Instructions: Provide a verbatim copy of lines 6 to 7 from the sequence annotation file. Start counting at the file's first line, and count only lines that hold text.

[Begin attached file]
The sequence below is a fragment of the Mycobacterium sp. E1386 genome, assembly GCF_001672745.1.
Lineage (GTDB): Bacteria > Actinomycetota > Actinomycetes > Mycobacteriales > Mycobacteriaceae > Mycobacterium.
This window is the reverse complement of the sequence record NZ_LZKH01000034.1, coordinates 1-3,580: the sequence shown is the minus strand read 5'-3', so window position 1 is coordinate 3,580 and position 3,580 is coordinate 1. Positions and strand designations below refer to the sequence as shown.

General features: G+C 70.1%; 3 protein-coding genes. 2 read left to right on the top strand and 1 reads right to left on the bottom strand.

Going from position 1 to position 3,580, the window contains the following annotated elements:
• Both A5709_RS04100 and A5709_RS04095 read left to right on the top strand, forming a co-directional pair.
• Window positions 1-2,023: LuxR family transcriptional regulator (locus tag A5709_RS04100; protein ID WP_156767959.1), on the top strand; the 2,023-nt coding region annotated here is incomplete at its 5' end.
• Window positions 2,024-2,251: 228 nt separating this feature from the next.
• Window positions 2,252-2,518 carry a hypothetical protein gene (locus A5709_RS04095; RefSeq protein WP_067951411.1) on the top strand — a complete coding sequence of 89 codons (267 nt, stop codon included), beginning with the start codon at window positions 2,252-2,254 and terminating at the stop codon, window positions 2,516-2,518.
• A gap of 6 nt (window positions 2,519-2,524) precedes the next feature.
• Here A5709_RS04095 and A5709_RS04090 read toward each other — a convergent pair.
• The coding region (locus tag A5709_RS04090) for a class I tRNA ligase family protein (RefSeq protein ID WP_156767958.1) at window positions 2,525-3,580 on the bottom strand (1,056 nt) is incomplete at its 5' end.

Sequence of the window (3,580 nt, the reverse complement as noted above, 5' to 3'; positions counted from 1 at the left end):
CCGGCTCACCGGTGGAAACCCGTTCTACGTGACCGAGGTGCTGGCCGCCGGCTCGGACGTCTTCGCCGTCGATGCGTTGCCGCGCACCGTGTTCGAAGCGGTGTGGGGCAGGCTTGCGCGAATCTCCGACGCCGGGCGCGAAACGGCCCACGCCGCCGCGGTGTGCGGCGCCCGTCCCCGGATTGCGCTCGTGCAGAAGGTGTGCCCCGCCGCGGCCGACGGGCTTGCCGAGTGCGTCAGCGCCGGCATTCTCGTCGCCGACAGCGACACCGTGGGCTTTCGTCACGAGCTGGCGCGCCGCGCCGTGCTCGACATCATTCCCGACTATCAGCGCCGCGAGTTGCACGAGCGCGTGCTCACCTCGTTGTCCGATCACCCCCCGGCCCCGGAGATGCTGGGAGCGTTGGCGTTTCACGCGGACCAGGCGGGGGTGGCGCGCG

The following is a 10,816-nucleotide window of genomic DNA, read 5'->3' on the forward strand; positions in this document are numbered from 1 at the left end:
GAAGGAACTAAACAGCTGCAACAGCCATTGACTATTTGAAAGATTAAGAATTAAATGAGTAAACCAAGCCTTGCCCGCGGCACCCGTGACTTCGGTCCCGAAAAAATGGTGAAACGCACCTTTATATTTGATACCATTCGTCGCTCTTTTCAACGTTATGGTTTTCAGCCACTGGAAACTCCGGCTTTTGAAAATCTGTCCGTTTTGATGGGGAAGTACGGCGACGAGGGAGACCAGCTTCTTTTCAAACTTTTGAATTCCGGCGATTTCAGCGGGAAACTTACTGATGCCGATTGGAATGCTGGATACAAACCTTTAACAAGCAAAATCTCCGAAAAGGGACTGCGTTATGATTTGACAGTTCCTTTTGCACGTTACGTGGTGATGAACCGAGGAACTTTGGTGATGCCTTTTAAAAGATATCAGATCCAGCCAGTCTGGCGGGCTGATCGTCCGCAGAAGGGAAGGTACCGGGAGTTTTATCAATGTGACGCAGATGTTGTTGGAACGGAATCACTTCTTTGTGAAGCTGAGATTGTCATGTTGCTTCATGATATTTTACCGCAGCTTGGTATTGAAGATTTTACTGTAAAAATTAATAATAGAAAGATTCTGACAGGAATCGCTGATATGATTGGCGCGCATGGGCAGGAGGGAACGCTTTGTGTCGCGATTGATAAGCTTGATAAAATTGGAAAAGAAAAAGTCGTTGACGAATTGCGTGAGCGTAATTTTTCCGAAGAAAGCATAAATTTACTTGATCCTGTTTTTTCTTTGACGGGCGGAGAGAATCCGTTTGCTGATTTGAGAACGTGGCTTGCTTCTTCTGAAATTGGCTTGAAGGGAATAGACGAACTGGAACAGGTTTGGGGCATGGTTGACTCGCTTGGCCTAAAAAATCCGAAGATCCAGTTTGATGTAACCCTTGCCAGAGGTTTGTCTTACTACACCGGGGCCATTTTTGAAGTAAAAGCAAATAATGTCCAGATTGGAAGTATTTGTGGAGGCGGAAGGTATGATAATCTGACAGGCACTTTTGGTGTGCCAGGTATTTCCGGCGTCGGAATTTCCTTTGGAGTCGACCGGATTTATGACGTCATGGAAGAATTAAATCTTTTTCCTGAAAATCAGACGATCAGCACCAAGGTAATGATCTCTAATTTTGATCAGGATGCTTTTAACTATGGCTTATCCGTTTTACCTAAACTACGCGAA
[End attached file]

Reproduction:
• Both A5709_RS04100 and A5709_RS04095 read left to right on the top strand, forming a co-directional pair.
• Window positions 1-2,023: LuxR family transcriptional regulator (locus tag A5709_RS04100; protein ID WP_156767959.1), on the top strand; the 2,023-nt coding region annotated here is incomplete at its 5' end.